Tall Hobbit Improvisation: Please Don't Tag Me – I Just Need Laundry Detergent



Every actor, at some point, has thought about what it would be like if somehow they made it. Got famous. Did it. Superstar. And every actor definitely, on some level loves to receive attention and accolades. Despite my general inclination towards introversion and annihilating self criticism, my need for validation may be the only force more overwhelming. This belies a certain challenge to the true integrity of any creative output- but that’s another matter entirely.

The point being- I desperately want people to like me and tell me I am good. I also want to be pretty. As long as these compliments are said in a way that I can brush off and find a way to weasle out of actually accepting.

A foreigner in Vinh City receives a lot of attention- there are no more than ten foreigners that actually live in the city at any time and tourism is almost non-existent. I am the only blonde in the city. I can’t hide anywhere. In general, people are extremely kind. They want to say “Hello” to you, they want to know your name, where you are from, shake your hand, know if you can sing- and take a picture with you, or of you.

It is very charming to walk into a classroom of young students, and have them all gasp- and tell me I am pretty and look like Elsa from Frozen. Of course I want to look like a Disney character. Although, most of them do not know that I play Anna at home- and not Elsa, I do not correct them.

No one know’s how much I really want to be a princess.

It is very sweet that on my walk to work, there is a little boy who always screams “Hello!” from the other side of the street. He yells it maybe 6 or 7 times, and I have to respond everytime because he is just so excited and passionate about the greeting.

It is very endearing that there is a little old man who always wants to say “Hello” to us, and then have us say “Xin Chao” back to him. It delights him and it delights me.

I have a certain allottment of energy for these sorts of interactions. The same sort of energy that I use for modeling, improv, teaching and acting. I feel like I have to open myself so much- as there are a lot of people around me who need my energy in these situations and I need to be flexible, and completely turn off my self-doubt. I need to put on my human suit and act like I am totally cool at doing this. Totally confident. I got this.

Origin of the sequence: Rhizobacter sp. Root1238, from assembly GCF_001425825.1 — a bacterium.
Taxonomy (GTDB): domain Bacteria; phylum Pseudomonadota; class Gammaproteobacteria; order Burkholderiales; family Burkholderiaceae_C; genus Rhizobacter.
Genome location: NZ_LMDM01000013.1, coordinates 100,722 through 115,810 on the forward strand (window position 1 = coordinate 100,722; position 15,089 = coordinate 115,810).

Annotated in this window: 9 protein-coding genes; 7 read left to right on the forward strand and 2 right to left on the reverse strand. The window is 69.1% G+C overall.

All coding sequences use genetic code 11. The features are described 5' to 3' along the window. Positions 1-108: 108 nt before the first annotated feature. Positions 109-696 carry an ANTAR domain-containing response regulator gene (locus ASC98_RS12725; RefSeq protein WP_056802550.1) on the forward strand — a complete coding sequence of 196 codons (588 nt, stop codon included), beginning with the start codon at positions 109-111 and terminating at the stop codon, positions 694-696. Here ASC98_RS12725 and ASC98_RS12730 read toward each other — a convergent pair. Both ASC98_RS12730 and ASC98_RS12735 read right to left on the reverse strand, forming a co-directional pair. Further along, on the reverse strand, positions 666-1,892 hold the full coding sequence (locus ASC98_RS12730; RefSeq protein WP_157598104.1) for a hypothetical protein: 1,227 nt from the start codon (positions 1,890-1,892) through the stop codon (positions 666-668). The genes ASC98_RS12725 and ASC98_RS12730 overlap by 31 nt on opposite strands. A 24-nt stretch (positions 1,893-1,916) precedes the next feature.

And I can do that! But after that- it’s shut down time. It’s time to walk home in silence and not say anything to anyone for a long time. Time to sit on the roof and open a beer and let all the stimuli go- time to reasses the embarassing situations that I ignored while in performance mode. Time to recharge.

New York City taught me a bit about the sanctity of silent travel. Many people, myself included love to ignore the outside world during the commute. That’s your time to have your headphones in and prepare for your day.

This is such an odd thing to have negative feedback about- and I never thought that I of all people would be driven to this point but- there is such thing as too much attention. There is a point where you really want to ask people to leave you alone, but you can’t because you will be labeled as rude. I don’t need to be known as the rude blonde girl, because there’s no one to confuse me with.

I do not like when people take my photograph without asking. I’m a good model. I can give you a pose and the right angle on my face, but that photo of me with one eye open eating a cucumber really does not need to be seen by the internet. In fact, I don’t really want any photos of me eating. When my students take out their phones and very clearly take pictures of me while teaching, I know that angle is horrible. When I just want to go to the grocery store, I don’t want to see a group of women laughing and taking my picture with their phones as I desperately try to figure out how to read nutrition facts. I don’t always want to wear a full face of makeup.

Lookin’ good, Steph.  Please hire me.

It is not as though I really care in particular if half of Vinh City has horribly unflattering photos of me- but I would rather that they ask me. If someone wants a photo with me, I will always oblige them- even if I don’t really want to, just because I appreciate that they actually asked me.

Having a group of people with a camera laughing at you just does not feel good. Many times, I have had people translate that it is just that they think I am pretty, or they like my hair or eyes but no matter how much reassurance I receive, I am always a million percent sure that they are making fun of me and taking horrible pictures on purpose to show their friends and call me mean names.

Michael receives just as much ridiculous attention. Everyone wants to walk up to him and measure where they come up to on his body- since he towers over everyone here. Because he is so big, I have witnessed a woman run and jump on his back, after which she insisted on kissing my forehead. For this specific experience, we were both so perplexed that we just let it slide.

Part of the reason that I am always so exhausted is that when I am in public, I always have to be “on”. And I want to be out doing things as much as possible- to make the most of my time here.

The positive side of this, is that I really don’t feel a lot of stress to attempt to reach fame. That’s a joke. Because, like, I was never going to be famous but now I can act like it was by choice. #Gotem